4. Variable cost structures impact unit economics. Currently, most foundational models are trained using data from the open internet, and they can solve a variety of problems. However, it’s generally not cost-efficient to use the largest models for narrow use cases. While we expect to see sharp decreases in costs, we are paying more attention to how the use of AI impacts unit economics in the short term. 
  5. Competition will be fiercer than ever. The barrier to creating a startup will be lower. Cloud significantly lowered barriers to entry for many technology startups by decreasing the upfront infrastructure investment required. AI will decrease barriers to entry again, by making coding, product development and feature delivery easier than ever. 

Our Hypothesis for Horizontal Enablers

  1. Customer bias towards open source software. The main customer archetypes of horizontal enablers (software engineers, data engineers, data scientists and ML engineers) have a bias towards using and creating open source. Our observation is that pricing power in spaces with strong low-cost open source players is diminished and hence is something we keep in mind while assessing a business in this space. 
  2. Customers are consistent early adopters. Engineers are early adopters of new technologies and their toolkit is always evolving, as technology itself evolves. Their willingness to try new solutions can lead to lower stickiness and hence lower retention. 
  3. Higher risk of vertical integration. Large cloud players are aggressively focused on leveraging their existing platform advantages to move into other parts of the technology stack. Horizontal enablers hence risk being within the strategic strike zone of these players.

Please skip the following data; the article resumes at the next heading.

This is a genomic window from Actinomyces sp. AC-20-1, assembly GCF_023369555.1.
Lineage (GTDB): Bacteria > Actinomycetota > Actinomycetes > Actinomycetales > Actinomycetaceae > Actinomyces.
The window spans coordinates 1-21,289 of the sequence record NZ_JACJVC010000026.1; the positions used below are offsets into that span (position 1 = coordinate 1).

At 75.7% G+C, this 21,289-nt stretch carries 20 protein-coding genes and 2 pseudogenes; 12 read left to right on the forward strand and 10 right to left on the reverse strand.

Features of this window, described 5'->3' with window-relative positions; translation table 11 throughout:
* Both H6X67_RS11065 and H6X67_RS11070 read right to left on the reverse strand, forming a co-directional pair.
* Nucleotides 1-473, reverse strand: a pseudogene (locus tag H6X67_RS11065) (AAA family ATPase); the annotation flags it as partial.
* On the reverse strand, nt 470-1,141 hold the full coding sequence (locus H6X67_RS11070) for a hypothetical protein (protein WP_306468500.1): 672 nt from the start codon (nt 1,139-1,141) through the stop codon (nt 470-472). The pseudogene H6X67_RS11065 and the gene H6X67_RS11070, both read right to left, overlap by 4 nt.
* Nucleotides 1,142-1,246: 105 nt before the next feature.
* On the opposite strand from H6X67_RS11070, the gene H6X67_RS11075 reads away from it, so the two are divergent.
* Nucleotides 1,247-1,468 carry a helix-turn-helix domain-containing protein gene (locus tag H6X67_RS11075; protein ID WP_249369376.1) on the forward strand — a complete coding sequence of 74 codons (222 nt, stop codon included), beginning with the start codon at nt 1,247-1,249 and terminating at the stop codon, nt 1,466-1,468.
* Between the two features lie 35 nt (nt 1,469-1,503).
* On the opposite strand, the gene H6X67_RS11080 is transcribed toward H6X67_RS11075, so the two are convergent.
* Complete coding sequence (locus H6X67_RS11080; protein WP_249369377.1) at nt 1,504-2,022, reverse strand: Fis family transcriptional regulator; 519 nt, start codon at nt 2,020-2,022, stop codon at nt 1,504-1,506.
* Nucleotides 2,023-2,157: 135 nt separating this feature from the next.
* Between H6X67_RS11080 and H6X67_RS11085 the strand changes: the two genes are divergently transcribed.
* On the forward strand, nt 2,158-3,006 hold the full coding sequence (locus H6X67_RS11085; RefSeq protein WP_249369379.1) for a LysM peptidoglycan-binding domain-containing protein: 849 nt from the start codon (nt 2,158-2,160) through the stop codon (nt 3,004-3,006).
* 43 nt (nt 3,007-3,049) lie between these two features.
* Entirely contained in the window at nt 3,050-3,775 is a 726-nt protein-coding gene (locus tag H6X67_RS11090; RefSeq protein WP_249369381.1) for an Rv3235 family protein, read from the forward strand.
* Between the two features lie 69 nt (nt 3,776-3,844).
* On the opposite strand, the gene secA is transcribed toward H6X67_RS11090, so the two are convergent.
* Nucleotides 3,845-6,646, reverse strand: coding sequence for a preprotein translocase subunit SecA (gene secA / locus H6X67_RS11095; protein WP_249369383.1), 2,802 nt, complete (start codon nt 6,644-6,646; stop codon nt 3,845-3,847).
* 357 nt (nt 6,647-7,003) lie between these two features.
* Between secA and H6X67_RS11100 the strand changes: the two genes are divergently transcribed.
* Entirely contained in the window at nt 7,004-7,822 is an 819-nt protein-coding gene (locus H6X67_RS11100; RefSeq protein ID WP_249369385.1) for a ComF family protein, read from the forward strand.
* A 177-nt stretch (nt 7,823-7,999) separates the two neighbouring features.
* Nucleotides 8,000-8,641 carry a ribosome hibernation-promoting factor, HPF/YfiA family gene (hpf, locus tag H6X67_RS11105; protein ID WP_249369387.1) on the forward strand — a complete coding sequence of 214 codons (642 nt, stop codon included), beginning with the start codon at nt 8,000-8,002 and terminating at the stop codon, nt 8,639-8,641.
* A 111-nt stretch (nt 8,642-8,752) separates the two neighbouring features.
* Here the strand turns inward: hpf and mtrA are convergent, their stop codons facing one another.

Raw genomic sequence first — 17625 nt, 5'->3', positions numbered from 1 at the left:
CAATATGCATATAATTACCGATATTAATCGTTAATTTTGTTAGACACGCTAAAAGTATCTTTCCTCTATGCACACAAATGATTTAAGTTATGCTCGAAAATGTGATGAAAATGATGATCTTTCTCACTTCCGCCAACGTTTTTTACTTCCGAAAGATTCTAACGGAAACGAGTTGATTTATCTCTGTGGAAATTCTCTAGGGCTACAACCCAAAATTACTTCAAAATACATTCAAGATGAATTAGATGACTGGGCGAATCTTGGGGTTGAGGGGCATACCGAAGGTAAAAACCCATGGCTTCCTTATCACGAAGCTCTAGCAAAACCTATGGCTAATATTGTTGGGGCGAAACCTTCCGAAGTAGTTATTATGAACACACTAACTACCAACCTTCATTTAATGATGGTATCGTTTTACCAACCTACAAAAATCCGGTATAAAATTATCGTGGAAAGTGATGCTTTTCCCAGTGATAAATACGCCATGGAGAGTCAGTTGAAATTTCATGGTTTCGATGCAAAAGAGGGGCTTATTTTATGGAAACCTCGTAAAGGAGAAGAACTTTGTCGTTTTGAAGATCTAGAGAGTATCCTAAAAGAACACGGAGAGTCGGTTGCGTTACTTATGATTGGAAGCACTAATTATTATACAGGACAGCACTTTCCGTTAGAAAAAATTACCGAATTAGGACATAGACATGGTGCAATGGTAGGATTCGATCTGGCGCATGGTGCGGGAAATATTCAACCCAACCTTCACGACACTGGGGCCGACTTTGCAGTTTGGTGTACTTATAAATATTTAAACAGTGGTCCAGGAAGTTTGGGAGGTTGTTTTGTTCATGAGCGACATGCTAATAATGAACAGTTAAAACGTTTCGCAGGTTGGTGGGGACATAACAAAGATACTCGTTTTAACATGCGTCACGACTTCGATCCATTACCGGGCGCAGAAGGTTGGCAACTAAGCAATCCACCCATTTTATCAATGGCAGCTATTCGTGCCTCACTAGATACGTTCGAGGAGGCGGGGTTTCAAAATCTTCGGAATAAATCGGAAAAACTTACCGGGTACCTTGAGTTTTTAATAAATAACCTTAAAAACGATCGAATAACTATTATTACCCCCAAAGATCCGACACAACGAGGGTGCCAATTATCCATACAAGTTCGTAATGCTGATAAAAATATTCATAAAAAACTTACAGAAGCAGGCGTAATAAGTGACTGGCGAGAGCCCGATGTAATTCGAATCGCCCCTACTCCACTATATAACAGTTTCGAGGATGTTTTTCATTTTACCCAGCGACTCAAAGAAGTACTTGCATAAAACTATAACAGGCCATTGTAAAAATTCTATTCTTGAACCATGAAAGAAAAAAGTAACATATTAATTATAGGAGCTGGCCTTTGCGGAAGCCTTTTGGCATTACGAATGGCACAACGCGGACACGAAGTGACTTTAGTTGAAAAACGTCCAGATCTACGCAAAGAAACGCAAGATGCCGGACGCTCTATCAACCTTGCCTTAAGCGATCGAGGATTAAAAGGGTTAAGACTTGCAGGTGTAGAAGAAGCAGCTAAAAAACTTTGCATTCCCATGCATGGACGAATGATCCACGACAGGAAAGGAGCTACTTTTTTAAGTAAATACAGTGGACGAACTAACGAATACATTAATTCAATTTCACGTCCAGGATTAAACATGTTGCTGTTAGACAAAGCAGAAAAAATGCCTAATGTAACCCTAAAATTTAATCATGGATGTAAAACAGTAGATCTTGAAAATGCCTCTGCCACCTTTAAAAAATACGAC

4. More affected by technology shifts than vertical applications. This space experiences faster technological change than other spaces, meaning certain modalities or approaches can be made redundant by newer approaches. Companies, therefore, that tie themselves to a particular modality are at risk of being made redundant in the way a technology-agnostic product does not.   
  5. Homogeneity of customer types. Because there are a smaller number of customer personas to sell than vertical applications (engineers with similar problem sets) we expect to see more of a concentrated number of players winning this opportunity.  

What’s Next? 

While there has been accelerated development within AI over recent years, we think that there are a few key waves still to come: 

  1. GenAI breaks out of the lab. Today’s use cases are focused on the most obvious applications of generative AI, but we’re starting to see more novel cross-discipline applications of generative AI emerge (here’s one example in autonomous vehicles). We’re excited for this to lead to a greater number of use cases for this technology and hence a greater proliferation of exciting businesses.
  2. Enterprise adopts AI. Enterprises are excited about AI, but many today experience a range of issues in adopting it (like trust, safety, data engineering, interpretability and predictability to name a few). Once businesses are empowered to break through these early constraints there will be a greater pool of value for startups to capture.
  3. Human-level AI (AGI). How AGI is defined and when it will arrive (or if it already has) is contentious and hotly debated. What we can say, however, is that increases in the capabilities of AI models will lead to a greater volume of problems able to be solved and hence new types of businesses. 

If you’re founding a business in the AI space, we’d love to hear from you. Get in touch at or